Skip to content

Celebrating the International Decade of Indigenous Languages

Recently, the UN declared 2022-2032 to be the International Decade of Indigenous Languages in order to raise awareness and protect language rights worldwide! To celebrate, read on to learn about some amazing features of the most common indigenous languages spoken in North America.

Language is an important part of who we are. It’s how we think, talk to our friends, connect with our heritage, and make memories. As author and bilingual advocate Steve Leveen has said, we don’t just speak languages — we live in them. And here at ICLS, we strive to promote bilingualism and linguistic diversity through our programs every day.

Some of us will live our whole lives without really thinking much about what our languages mean to us. But for others, language learning and teaching is more than a fun hobby — it’s an act of survival. Presently, there are around 6,700 unique languages spoken across the world.  Nearly half of them are endangered, meaning that without intervention, they may soon have no native or fluent speakers remaining.

When a language dies, we lose an entirely unique way of viewing the world and a critical part of our global cultural tapestry. And while globalization has connected us to others in all corners of the globe more than ever before, it has also put many of the world’s languages at increased risk. Facing pressure from dominant national and international languages as well as policies that discourage or even criminalize using a given language, many communities fight hard every day to preserve, protect, and defend their languages.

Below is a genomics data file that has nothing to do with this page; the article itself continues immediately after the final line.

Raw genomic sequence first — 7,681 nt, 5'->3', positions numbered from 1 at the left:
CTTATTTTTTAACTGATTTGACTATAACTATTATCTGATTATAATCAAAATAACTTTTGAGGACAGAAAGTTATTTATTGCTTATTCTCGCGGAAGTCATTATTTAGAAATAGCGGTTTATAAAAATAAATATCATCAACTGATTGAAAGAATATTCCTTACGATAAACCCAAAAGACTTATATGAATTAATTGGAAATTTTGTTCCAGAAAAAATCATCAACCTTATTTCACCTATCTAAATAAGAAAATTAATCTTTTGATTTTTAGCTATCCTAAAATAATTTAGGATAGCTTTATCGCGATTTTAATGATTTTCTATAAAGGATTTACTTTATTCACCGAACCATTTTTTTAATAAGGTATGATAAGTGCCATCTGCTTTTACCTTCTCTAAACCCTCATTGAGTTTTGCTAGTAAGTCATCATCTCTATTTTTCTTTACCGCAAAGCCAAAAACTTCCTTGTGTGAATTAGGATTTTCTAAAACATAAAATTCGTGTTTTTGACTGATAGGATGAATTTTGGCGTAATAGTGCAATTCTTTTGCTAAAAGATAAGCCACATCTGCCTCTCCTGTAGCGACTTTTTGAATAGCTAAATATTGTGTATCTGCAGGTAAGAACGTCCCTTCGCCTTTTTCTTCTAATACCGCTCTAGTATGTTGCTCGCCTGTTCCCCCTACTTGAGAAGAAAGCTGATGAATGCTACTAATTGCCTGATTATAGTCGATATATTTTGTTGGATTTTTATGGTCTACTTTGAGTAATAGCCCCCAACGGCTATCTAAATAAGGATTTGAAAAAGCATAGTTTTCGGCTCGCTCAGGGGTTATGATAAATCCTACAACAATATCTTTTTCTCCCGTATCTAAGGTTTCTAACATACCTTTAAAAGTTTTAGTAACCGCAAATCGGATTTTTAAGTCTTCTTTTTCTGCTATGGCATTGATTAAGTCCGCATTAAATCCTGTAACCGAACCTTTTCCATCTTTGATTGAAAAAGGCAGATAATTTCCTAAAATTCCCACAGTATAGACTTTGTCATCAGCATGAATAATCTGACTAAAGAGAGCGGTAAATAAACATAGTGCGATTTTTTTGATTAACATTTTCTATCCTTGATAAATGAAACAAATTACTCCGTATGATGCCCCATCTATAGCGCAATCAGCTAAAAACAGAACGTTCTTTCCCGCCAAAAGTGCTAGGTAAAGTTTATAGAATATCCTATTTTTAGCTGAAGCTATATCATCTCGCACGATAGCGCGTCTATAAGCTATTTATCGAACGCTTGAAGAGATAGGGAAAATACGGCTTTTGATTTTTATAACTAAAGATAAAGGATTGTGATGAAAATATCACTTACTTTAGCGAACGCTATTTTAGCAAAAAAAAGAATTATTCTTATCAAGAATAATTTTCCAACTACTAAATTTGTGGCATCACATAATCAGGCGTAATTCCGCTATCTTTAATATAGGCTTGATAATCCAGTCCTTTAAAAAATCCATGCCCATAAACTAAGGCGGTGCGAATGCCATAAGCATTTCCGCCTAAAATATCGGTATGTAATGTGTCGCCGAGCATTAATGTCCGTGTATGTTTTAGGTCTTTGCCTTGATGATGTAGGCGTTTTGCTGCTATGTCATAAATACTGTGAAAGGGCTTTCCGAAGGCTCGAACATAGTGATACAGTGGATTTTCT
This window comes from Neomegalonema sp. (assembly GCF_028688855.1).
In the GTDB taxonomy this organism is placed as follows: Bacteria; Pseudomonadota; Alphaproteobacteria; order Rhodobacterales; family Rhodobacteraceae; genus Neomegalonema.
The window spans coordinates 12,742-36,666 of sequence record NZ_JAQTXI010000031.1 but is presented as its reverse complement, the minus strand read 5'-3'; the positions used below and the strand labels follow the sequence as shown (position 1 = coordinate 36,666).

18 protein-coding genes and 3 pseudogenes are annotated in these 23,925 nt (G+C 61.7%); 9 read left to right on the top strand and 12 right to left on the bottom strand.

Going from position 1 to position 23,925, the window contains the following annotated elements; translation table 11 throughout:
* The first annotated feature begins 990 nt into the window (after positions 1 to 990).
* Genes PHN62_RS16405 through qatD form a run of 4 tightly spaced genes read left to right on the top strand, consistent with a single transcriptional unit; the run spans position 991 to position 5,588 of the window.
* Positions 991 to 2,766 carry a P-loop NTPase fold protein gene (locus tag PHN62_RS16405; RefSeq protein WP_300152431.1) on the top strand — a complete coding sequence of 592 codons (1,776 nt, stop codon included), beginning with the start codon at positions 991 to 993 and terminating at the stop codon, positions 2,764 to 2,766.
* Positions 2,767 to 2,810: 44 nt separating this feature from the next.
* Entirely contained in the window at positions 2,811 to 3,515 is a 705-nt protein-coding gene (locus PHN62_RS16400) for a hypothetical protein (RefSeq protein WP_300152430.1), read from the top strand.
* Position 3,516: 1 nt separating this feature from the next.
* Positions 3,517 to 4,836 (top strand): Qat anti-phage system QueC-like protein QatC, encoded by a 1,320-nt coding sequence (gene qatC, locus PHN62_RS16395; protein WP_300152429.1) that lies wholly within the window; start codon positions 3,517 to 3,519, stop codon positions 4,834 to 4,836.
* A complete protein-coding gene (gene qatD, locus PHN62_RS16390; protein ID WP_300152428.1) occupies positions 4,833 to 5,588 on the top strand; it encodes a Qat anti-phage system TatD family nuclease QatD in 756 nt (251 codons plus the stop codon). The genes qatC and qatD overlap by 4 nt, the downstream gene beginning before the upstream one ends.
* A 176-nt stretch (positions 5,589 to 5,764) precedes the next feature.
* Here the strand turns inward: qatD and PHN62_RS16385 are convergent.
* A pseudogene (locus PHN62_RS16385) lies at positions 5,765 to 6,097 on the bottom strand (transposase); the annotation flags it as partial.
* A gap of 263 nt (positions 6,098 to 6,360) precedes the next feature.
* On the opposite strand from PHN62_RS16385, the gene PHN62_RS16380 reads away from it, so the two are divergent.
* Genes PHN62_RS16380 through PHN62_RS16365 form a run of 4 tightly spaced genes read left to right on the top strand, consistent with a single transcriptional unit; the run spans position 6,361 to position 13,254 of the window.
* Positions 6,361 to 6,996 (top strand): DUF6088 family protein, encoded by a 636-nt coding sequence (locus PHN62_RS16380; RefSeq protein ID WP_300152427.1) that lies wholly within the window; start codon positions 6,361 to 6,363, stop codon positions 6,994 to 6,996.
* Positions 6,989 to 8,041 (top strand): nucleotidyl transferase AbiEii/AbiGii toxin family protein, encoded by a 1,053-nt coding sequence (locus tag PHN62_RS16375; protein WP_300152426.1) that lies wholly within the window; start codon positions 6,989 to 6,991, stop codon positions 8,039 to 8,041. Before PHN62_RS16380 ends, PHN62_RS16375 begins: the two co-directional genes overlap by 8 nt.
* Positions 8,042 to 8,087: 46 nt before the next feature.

Navajo – A Verb-Heavy Language

In English, it can take a whole sentence to express a complete thought. But in Navajo, the language of the Diné people of the Southwestern US, the verb is the star of the show. Navajo speakers use a system of prefixes attached to a verb stem in order to express highly sophisticated and complex meanings — often in just one single word!

Nadëb – An Object-First Language

You may not realize it, but whenever you speak English, you tend to put the subject — the person who does an action — before the object, or the thing the action is done to. Think about it: you’d say “I eat an apple,” or “I study this language,” or “You washed the car.”

What you may not realize is that almost all languages, everywhere in the world, put the object after the subject in a sentence. Less than 2% of the world’s languages put the object first — that would be like saying Apple I eat or Car I washed. In fact, there are only four known languages in the world that use this exact word order. One of them, Nadëb, is still spoken by communities in the Brazilian Amazon today!

Aymara – Leave the Past Ahead of You

 Think about the past. Is it in front of you or behind you? English speakers think about the past being behind us, while the future is ahead. But for speakers of Aymara in the Andes highlands, it’s the opposite — the future lies behind them, because it is unknown. On the other hand, the past lies ahead. Learn more about concepts of time in Aymara here.

Guaraní – The Official Language of Paraguay

 You may not expect it, but over 90% of Paraguay’s population speaks an indigenous language called Guaraní! It’s one of two official languages in the country, and more people are learning it every day.

There are so many more amazing indigenous languages spoken around the world, and you can explore them all using fun tools like this interactive map from Google Earth or this one from the Endangered Languages Project.

And if you’re looking to start your own language learning journey, be sure to check out ICLS Foreign Language Programs, including online private language classes in 85+ languages and group language classes in 7 languages.


Start Your Language Adventure Today!

Let's Talk

Learn More

Contact us today to discuss your language-learning needs!